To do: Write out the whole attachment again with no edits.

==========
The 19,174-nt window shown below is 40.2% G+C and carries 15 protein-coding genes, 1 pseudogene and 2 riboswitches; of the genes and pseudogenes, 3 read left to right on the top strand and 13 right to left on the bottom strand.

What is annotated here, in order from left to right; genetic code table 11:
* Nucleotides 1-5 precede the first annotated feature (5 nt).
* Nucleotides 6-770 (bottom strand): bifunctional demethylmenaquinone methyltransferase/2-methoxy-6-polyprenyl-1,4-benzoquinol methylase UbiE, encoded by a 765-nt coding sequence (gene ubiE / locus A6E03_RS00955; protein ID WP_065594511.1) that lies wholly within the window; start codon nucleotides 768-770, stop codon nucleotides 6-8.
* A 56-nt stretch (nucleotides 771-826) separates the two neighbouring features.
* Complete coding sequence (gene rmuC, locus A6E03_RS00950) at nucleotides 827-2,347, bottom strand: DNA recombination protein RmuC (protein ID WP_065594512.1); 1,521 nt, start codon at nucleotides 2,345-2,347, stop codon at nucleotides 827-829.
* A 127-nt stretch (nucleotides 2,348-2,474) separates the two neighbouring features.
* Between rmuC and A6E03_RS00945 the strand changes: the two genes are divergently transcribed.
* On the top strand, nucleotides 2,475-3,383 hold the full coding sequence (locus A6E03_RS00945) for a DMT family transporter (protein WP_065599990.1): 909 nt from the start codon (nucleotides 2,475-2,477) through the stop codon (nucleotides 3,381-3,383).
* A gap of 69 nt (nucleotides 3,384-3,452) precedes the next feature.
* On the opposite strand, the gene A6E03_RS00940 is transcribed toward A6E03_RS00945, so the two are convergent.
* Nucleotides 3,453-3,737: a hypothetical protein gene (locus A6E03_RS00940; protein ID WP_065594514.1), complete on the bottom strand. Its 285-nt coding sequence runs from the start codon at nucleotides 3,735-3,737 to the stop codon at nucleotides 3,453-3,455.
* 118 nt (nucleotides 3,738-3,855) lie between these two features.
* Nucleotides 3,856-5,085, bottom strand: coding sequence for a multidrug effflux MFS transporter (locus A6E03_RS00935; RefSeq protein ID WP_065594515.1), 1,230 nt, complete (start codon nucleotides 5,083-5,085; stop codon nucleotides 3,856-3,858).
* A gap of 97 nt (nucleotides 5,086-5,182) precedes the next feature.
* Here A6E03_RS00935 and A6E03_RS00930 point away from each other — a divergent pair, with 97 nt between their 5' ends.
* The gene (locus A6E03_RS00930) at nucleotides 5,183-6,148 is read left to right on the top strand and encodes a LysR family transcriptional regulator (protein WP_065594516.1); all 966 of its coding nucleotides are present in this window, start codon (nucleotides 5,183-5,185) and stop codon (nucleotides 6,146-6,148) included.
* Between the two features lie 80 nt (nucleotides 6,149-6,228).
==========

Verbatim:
The 19,174-nt window shown below is 40.2% G+C and carries 15 protein-coding genes, 1 pseudogene and 2 riboswitches; of the genes and pseudogenes, 3 read left to right on the top strand and 13 right to left on the bottom strand.

What is annotated here, in order from left to right; genetic code table 11:
* Nucleotides 1-5 precede the first annotated feature (5 nt).
* Nucleotides 6-770 (bottom strand): bifunctional demethylmenaquinone methyltransferase/2-methoxy-6-polyprenyl-1,4-benzoquinol methylase UbiE, encoded by a 765-nt coding sequence (gene ubiE / locus A6E03_RS00955; protein ID WP_065594511.1) that lies wholly within the window; start codon nucleotides 768-770, stop codon nucleotides 6-8.
* A 56-nt stretch (nucleotides 771-826) separates the two neighbouring features.
* Complete coding sequence (gene rmuC, locus A6E03_RS00950) at nucleotides 827-2,347, bottom strand: DNA recombination protein RmuC (protein ID WP_065594512.1); 1,521 nt, start codon at nucleotides 2,345-2,347, stop codon at nucleotides 827-829.
* A 127-nt stretch (nucleotides 2,348-2,474) separates the two neighbouring features.
* Between rmuC and A6E03_RS00945 the strand changes: the two genes are divergently transcribed.
* On the top strand, nucleotides 2,475-3,383 hold the full coding sequence (locus A6E03_RS00945) for a DMT family transporter (protein WP_065599990.1): 909 nt from the start codon (nucleotides 2,475-2,477) through the stop codon (nucleotides 3,381-3,383).
* A gap of 69 nt (nucleotides 3,384-3,452) precedes the next feature.
* On the opposite strand, the gene A6E03_RS00940 is transcribed toward A6E03_RS00945, so the two are convergent.
* Nucleotides 3,453-3,737: a hypothetical protein gene (locus A6E03_RS00940; protein ID WP_065594514.1), complete on the bottom strand. Its 285-nt coding sequence runs from the start codon at nucleotides 3,735-3,737 to the stop codon at nucleotides 3,453-3,455.
* 118 nt (nucleotides 3,738-3,855) lie between these two features.
* Nucleotides 3,856-5,085, bottom strand: coding sequence for a multidrug effflux MFS transporter (locus A6E03_RS00935; RefSeq protein ID WP_065594515.1), 1,230 nt, complete (start codon nucleotides 5,083-5,085; stop codon nucleotides 3,856-3,858).
* A gap of 97 nt (nucleotides 5,086-5,182) precedes the next feature.
* Here A6E03_RS00935 and A6E03_RS00930 point away from each other — a divergent pair, with 97 nt between their 5' ends.
* The gene (locus A6E03_RS00930) at nucleotides 5,183-6,148 is read left to right on the top strand and encodes a LysR family transcriptional regulator (protein WP_065594516.1); all 966 of its coding nucleotides are present in this window, start codon (nucleotides 5,183-5,185) and stop codon (nucleotides 6,146-6,148) included.
* Between the two features lie 80 nt (nucleotides 6,149-6,228).